(L–R) Carlos Brandenburg, regional volunteer director, AARP; Barbara Service, nominee, AARP Hawaii Andrus Award for Community Service; Barbara Kim Stanton, state director, AARP Hawaii; Gerry Silva, state president, AARP Hawaii. Photo courtesy of AARP Hawaii.

(L–R) Carlos Brandenburg, regional volunteer director, AARP; Barbara Service, nominee, AARP Hawaii Andrus Award for Community Service; Barbara Kim Stanton, state director, AARP Hawaii; Gerry Silva, state president, AARP Hawaii. Photo courtesy of AARP Hawaii.

Democracy relies on ordinary citizens like us to define needs and find solutions to improve our community. We interviewed Barbara Service, a passionate, yet mild-mannered community volunteer, who has no government post or fancy title, but makes a difference by being a deeply engaged citizen.

“I worked in child welfare for many years,” says Barbara. “I know how government works, so now I help out on community issues that I think are important. I help advocacy groups prepare testimony and work on community fairs and workshops in my spare time. On the AARP steering committee, I work with others to promote needs, well-being and interests of kupuna in Hawai‘i.”

Barbara enjoys her work. “Public testimony is such a privilege in Hawai‘i. Our legislators actually listen to every citizen who comes before them. If you lived in California, Sacramento could be a 100-mile trip, and when you get there, the meeting rooms are not open to everyone. We are really very fortunate to have access to government.”

Barbara comes from a family of volunteers. In 1947, her great aunt Ethel Percy Andrus started the National Retired Teachers’ Association, and in 1960, founded AARP. Since Barbara retired as child welfare supervisor for the State of Hawai‘I Department of Human Services, she has been working “from the community side” through Keiki Caucus and Kupuna Caucus, headed by Hawai‘i State Sen. Suzanne Chun Oakland. The caucuses consist of 30 house and senate members, and 150 advocates from every corner of our community who all try to find solutions to community problems.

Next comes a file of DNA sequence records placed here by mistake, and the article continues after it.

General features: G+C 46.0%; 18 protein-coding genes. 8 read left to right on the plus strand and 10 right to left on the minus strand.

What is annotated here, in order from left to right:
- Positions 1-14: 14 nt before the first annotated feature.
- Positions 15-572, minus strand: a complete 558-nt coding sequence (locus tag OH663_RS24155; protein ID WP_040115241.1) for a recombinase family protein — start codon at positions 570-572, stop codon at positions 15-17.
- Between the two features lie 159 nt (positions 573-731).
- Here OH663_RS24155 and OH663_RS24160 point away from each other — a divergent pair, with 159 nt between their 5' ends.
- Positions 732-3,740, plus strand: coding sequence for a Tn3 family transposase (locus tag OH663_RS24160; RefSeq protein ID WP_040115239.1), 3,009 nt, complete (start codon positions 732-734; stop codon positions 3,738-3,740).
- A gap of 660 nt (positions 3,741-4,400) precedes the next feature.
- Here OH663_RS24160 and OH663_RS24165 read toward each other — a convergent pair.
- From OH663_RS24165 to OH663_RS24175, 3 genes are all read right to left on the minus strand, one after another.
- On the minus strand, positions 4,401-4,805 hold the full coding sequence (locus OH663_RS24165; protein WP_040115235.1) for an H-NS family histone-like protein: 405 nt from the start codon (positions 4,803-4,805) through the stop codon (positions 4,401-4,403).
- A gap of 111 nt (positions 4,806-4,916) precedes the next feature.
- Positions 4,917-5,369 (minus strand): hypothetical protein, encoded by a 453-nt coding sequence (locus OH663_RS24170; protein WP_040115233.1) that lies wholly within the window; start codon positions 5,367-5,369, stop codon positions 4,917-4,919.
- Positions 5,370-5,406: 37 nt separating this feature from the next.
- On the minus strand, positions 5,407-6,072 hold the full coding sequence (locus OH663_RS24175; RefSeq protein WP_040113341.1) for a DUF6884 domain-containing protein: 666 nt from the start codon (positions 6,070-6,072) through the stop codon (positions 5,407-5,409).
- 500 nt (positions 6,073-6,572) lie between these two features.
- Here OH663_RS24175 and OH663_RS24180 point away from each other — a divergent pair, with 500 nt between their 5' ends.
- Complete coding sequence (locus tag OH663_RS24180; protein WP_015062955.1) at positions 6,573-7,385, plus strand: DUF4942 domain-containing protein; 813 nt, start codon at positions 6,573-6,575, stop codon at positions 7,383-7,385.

“I thought that after the legislative session was over, our legislators took a vacation, but they are hard at work with their constituents all summer, and that really impresses me,” says Barbara. “In the caucus, anyone can voice an idea or comment. Issues and solutions we work out during the summer are presented to the full legislature in January. It is American democracy in action.”

Barbara is also a member of Kokua Council, one of Hawai‘i’s oldest advocacy groups. The council invites leading speakers to their public forums at Harris Methodist Church. This summer, Virginia Pressler, M.D., director of health, and Rachael Wong, Department on Human Services Director, will speak and entertain questions. “It’s a wonderful forum and I am eager to hear the fresh perspectives these new Ige appointees bring to our community,” says Barbara.

Anyone may get involved in community affairs. We have the freedom to discuss, deliberate and debate community solutions — in our neighborhoods, counties and state. With so many needs, it takes plenty of citizens to figure out solution.

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